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The risks and rewards of the Ravens signing a ‘true No. 1’ wide receiver

Would the potential benefits outweigh the inevitable ripple effects?

NFL: Detroit Lions at Chicago Bears Mike Dinovo-USA TODAY Sports

The Baltimore Ravens finished the 2020 season as the top rushing offense for the second straight year but ranked 32nd in the league in passing yards per game (171.2).

Their fans and countless media pundits have been clamoring for the team to find a ‘true number 1 wide receiver’ by either trading up in the draft or signing one of the best available veteran free agents for what seems like the entire history of the franchise.

The Ravens are renowned draft gurus who are revered for being able to find talent in every round and especially in undrafted free agency but the receiver position has been one that they have historically been poor at drafting and developing.

While they haven’t been afraid to make select free agents on defense the highest or among the highest paid at their respective position at the time of signing, going after the biggest names on the free-agent market on offense hasn’t been a common practice either, even though they are routinely listed as likely suitors to pursue the pending unrestricted veteran receivers every year.

Will this year be the year that they do more than just dip a toe in the veteran free agent pool by bringing in a salary cap casualty or post-June cut that is longer in the tooth than most, like they have in recent memory with players like Steve Smith Sr, Michael Crabtree and Jeremy Maclin?

Let’s examine and then weigh the risks versus the rewards of the Ravens signing an established and relatively young veteran free agent wideout:


Look no further than the team that beat the Ravens in the Divisional Round of the playoffs to see the transformative power of acquiring and investing in a top target for an ascending young quarterback.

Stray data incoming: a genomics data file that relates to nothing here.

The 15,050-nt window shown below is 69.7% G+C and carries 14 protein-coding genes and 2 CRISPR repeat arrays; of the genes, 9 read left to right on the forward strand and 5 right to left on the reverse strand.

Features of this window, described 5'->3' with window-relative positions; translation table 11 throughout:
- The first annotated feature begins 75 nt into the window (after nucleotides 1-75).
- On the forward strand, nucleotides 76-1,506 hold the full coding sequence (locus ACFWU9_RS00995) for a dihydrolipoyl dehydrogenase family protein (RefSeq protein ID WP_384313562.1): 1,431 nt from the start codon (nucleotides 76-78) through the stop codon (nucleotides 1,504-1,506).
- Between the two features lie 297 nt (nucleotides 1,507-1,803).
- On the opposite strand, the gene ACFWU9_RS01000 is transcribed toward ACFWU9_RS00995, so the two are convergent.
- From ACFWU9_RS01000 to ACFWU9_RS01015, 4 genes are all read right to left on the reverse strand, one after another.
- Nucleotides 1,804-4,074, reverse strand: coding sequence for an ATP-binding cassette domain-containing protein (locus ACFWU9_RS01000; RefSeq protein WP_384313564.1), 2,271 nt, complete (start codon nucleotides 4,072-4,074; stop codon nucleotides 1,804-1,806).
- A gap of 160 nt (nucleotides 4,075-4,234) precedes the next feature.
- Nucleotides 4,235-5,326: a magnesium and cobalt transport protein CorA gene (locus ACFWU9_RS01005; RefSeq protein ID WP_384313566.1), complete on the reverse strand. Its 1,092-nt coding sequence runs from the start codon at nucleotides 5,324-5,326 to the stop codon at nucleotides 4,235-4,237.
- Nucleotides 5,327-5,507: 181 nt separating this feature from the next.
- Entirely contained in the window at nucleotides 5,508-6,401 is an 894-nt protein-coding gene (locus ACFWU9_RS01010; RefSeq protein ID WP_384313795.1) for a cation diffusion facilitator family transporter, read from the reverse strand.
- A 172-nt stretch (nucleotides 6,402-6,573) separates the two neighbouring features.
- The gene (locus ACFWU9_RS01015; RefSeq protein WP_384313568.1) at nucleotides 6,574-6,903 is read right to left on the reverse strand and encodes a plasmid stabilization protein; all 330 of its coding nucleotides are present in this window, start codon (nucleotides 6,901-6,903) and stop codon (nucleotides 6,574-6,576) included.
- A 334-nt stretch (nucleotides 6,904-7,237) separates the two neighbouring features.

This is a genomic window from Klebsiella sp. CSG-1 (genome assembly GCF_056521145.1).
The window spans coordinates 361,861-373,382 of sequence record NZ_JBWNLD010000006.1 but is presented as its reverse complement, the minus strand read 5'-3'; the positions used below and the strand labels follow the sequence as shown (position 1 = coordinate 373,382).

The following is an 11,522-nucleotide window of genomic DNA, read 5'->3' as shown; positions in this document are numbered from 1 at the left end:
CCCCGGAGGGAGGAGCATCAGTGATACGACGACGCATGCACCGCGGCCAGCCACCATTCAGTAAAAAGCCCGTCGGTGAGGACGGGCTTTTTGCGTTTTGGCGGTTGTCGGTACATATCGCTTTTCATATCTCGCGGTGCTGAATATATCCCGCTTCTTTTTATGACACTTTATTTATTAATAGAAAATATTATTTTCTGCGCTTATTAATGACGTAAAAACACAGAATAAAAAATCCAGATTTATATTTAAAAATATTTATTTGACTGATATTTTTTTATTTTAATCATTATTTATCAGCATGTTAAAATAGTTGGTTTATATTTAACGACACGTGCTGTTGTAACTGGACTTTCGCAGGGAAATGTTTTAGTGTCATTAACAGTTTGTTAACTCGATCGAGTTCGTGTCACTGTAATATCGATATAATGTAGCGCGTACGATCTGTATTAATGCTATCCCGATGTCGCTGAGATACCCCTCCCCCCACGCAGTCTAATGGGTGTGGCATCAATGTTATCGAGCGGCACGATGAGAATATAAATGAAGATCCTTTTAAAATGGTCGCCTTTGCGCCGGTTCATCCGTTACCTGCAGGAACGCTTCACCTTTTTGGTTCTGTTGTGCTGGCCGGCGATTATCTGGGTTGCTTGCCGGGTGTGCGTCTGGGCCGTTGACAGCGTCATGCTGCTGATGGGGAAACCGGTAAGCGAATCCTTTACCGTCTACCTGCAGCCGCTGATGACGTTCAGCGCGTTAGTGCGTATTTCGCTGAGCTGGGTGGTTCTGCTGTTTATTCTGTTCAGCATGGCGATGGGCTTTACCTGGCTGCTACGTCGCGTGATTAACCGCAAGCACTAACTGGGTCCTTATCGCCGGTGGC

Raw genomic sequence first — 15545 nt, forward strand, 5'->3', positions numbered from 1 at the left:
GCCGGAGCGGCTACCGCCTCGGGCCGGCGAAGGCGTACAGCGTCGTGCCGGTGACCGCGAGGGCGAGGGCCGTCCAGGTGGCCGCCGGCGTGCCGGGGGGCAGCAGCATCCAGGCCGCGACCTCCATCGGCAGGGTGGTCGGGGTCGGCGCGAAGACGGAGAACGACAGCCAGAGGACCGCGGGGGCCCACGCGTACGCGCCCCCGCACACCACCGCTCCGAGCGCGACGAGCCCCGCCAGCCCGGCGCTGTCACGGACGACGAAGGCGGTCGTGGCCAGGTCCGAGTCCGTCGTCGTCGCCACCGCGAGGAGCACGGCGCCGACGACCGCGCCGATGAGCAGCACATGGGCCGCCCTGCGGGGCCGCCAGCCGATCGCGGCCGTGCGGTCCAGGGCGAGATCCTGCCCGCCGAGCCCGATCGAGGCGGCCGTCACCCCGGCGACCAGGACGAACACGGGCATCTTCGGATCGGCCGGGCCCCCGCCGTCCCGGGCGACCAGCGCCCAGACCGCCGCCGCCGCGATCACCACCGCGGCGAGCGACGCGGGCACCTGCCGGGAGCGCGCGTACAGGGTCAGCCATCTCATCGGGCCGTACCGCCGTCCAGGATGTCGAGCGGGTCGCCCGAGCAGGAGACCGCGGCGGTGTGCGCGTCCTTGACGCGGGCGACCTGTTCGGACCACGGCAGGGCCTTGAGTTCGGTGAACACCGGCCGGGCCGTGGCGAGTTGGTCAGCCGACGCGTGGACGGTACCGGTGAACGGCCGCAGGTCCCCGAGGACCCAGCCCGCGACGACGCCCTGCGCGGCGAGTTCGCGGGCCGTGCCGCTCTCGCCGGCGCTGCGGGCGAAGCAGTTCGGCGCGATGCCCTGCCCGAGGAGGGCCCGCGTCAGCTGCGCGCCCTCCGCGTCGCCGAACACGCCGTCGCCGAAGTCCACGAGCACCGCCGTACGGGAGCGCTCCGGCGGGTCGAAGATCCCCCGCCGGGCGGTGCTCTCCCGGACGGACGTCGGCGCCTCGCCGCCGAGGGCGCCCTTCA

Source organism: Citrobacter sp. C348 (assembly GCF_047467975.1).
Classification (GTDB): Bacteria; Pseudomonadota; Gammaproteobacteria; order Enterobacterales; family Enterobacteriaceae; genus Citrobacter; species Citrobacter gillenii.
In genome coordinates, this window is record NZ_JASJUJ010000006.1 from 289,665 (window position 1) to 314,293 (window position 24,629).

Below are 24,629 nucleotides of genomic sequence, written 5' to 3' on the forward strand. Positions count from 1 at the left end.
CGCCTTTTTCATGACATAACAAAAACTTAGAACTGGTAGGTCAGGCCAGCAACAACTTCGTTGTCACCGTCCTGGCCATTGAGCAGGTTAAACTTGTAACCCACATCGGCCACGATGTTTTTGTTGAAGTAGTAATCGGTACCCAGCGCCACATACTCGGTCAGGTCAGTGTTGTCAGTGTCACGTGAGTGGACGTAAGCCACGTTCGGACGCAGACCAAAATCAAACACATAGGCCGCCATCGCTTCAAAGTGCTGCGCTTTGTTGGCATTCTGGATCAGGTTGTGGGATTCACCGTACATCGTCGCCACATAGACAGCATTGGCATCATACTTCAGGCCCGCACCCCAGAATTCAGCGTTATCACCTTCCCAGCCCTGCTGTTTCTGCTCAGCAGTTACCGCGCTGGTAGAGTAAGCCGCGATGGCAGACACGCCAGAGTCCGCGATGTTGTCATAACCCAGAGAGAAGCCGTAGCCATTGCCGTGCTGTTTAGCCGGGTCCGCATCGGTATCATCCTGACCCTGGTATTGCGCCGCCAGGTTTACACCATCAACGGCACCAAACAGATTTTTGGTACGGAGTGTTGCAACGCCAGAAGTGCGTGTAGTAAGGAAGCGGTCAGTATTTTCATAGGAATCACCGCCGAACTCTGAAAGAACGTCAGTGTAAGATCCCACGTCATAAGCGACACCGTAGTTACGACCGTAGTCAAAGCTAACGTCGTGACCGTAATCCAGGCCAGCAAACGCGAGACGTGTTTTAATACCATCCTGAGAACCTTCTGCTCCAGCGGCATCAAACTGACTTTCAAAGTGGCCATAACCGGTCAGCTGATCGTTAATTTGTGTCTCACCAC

The Buffalo Bills gave up quite a bit in draft capital—three 2020 picks and one in 2021—and took on a hefty contract to facilitate a trade that paired Josh Allen with sixth-year pro Stefon Diggs. Despite not having any semblance of a real offseason program or a preseason due to the COVID-19 pandemic, the two displayed immediate chemistry on the field which led to career-years for both of them.

Allen, who was selected in the same year and round as reigning league MVP Lamar Jackson (2018), was named to the All-Pro second team and is a dark horse candidate to win the MVP this year. He threw for a career-high 4,544 yards and 37 touchdowns—eight of which went to Diggs—completed a career-high 69.2 percent of his passes and threw just 10 interceptions.

In his first season in Buffalo after spending the first five years of his career in Minnesota with the Vikings, Diggs set new career highs for and led the league in targets (166), receptions (127), and receiving yards (1,535). His presence helped take the third-year signal caller’s game and the Bills offense as a whole to another stratosphere in 2020.

With the dynamic duo of Allen and Diggs leading the charge, Buffalo went from averaging 201.8 (26th) passing yards per game in 2019 to 288.8 (third) in 2020 and improved from 23rd in scoring offense in 2019 to second in 2020.

Getting the picture yet? Big-time players help other big-time players make big-time plays more consistently.

If you’re still not convinced on how the impact that an elite talent at wide receiver can make an already hard to defend player even more dangerous and seemingly unstoppable, look at what the arrival of five-time Pro Bowler DeAndre Hopkins did for the career arch of Kyler Murray. Hopkins was traded to the Arizona Cardinals after spending the first seven years of his career with the Houston Texans.

Before injuries and overall team stagnation derailed the Arizona Cardinals 2020 season, the reigning Offensive Rookie of the Year was having a sensational sophomore season and had his prized offseason acquisition to thank for most of it.

Under the same adverse circumstances as Allen and Diggs in Buffalo, Murray and Hopkins didn’t have a whole lot of time prior to training camp to get well acquainted but that didn’t stop them from hitting the ground running either.

Through Arizona’s 6-3 start to the season, the dynamic duo in the desert connected 67 times for 861 yards and four touchdowns on 88 targets. Murray finished with 3,971 yards and 26 touchdowns passing—six of which went to Hopkins—and completed a career-high 67.2 percent of his passes.

Hopkins tied his career-highs in receptions (115) and catches per game (7.2) caught a career-high (71.9) percent of his targets and recorded the second-most receiving yards of his career (1,407). Both players were named to the Pro Bowl in their first season together.


The biggest reason that the Ravens have historically been dissuaded from bringing in big-name receivers is that the premium salaries that they command would reduce their what seems like perpetually limited cap space.